Will I consult online references and my printed texts again - most definately (these are not the first times I have done my own research.) I am lucky to have access to this information and to western medicine options if needed. BUT I feel unlucky that a lot of knowledge that may not be profitable to industry is slipping away from us as a generation of wise older people pass on.

Sorry for the long post but health and nutrition (and plants and gardening) are something that interest me a lot, and I could go on all day. Studying Nursing at the moment but really have a hard time on placements helping people with diseases of sloth and ignorance, and working in germy hospitals/institutions. Would like to learn more about natural medicine but in my part of the world it is a lot less accepted and a more impoverishing career choice. I currently work in community/disability care and hope I can wrangle a community based nursing position when the time comes. Lots of opportunity to educate clients in their own environment and create empowerment.

Arthur Robey's picture
Arthur Robey
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Posts: 3936
Your Daily Dose

If you haven't had your daily dose of outrage yet pop across to Zero Hedge.

http://www.zerohedge.com/news/2015-12-31/15-news-stories-2015-you-should...

I've never touched the stuff but I pulled this from the article. 

The Federal Government Admitted Cannabis May Help Fight Brain Cancer: Though the government has long known about the medical benefits of cannabis — it holds patents on several medicinal qualities — the National Institute on Drug Abuse made waves this year when it published a document acknowledging the healing properties of cannabidiol, a non-psychoactive endocannabinoid. In particular, it noted “[e]vidence from one animal study suggests that extracts from whole-plant marijuana can shrink one of the most serious types of brain tumors.” Though more research is needed, the government’s admission was unexpected, albeit welcomed by many cannabis enthusiasts. Other studies this year suggested cannabis may help heal broken bones and is associated with lower rates of obesity.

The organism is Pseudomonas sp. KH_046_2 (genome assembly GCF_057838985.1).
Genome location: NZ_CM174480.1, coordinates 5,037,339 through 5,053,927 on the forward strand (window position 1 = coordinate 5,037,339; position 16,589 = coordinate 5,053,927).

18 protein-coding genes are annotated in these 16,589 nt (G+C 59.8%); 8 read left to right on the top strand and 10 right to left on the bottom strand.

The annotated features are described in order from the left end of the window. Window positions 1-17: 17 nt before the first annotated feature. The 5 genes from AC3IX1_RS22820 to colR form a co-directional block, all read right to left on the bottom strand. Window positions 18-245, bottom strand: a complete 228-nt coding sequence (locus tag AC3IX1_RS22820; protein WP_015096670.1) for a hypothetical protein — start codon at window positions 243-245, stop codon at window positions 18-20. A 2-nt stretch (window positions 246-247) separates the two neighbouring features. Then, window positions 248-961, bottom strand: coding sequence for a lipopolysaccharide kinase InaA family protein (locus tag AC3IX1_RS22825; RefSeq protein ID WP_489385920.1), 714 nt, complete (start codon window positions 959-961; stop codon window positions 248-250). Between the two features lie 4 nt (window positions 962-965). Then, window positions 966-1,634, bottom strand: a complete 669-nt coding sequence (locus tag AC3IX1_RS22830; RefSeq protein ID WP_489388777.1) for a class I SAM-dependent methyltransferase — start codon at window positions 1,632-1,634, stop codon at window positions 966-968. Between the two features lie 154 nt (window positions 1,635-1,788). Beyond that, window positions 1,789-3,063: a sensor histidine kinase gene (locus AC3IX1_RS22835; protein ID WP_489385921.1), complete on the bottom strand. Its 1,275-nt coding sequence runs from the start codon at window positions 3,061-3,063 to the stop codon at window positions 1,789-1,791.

Arthur Robey's picture
Arthur Robey
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Posts: 3936
Give me the Child.

And I will give you the man. Or why good intentions don't work. 

kaimu's picture
kaimu
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Joined: Sep 20 2013
Posts: 113
GET GANGSTA!!

Aloha! To me the most radical gangsta that ever lived was Gandhi! He overthrew an Empire by saying one word ... NO!! NO we will not participate in your Empire! The British were completely without defense. If enough people can say NO they can make changes without the authority of Congress or without Mr Hope & Change himself! We have these Gandhi's in our midst.

I first met Ron back a few years at our LA studio where I am a development partner. He came in and told us about his GANGSTA DEAL in South LA. He essentially pulled a Gandhi and told the City of South Los Angeles .. NO!! NO you cannot kill our kids! NO you cannot sit idly by and do nothing and NO you cannot let my people be your victims of state corruption!

If you go HERE you'll see the real cure for all our state sponsored ills and you will see them put into practice by one man. We need to say NO! We need to take back our country from these career parasites called politicians and let them be the victims of their own hubris! Abandon their Debt Empire like Gandhi did the British! 

Why should any citizen with self respect think that trashy vacant lots, liquor stores and dialysis on every corner is acceptable as the "norm"? When these "hoods" exist it is testament to failed government and corrupt politicians.